Abstract: BEACON, A Center for the Study of Evolution in Action, at Michigan State University provides an opportunity for evolutionary biologists and computer scientists studying evolutionary computation to exchange ideas and techniques from their parallel universes. While many of views of evolution are very similar between the two groups, the views of epistasis stand out as particularly distant from one another. In this talk I will outline a general mathematical model for the structure of a fitness landscape used in evolutionary computation and discuss the strengths and weaknesses for this model with respect to the needs of biologists and the data they have available. I will discuss some preliminary work on repackaging algorithms from evolutionary computation for use with biological data. I will give some examples on biological data.
Scientific Computing Seminar
Shallow-water equations with a non-flat bottom topography have been widely
used to model flows in rivers and coastal areas. An important difficulty
arising in these simulations is the appearance of dry areas, and standard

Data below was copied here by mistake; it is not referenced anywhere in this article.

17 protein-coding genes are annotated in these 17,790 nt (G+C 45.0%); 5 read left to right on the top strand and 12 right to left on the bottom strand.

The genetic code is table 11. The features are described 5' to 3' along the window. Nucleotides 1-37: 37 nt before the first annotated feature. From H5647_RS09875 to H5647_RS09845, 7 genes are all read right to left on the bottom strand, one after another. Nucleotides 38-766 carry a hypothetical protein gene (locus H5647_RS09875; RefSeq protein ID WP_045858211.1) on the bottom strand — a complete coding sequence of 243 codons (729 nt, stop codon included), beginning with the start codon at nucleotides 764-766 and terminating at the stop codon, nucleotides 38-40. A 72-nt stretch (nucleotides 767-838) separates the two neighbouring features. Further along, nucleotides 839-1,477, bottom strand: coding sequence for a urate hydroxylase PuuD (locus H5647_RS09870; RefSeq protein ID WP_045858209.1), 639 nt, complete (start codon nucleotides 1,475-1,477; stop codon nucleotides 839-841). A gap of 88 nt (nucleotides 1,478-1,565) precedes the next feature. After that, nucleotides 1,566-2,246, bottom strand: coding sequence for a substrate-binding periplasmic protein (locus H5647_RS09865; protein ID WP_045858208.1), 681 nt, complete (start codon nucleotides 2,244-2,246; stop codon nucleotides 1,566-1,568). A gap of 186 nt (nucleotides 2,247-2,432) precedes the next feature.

numerical methods may fail in the presence of these areas. These equations
also have steady-state solutions in which the flux gradients are non-zero
but exactly balanced by the source term.
In this presentation, we propose high-order discontinuous Galerkin and weighted essentially non-oscillatory methods, which can preserve the steady-state exactly, and at the same time are positivity preserving without loss of mass conservation. Some numerical tests are performed to verify the positivity, well-balanced property, high-order accuracy, and good resolution for smooth and discontinuous solutions.
Abstract: We will discuss some work on conformally invariant elliptic and degenerate elliptic equations arising from conformal geometry. These include results on Liouville type theorems, Harnack inequalities, and Bocher type theorems.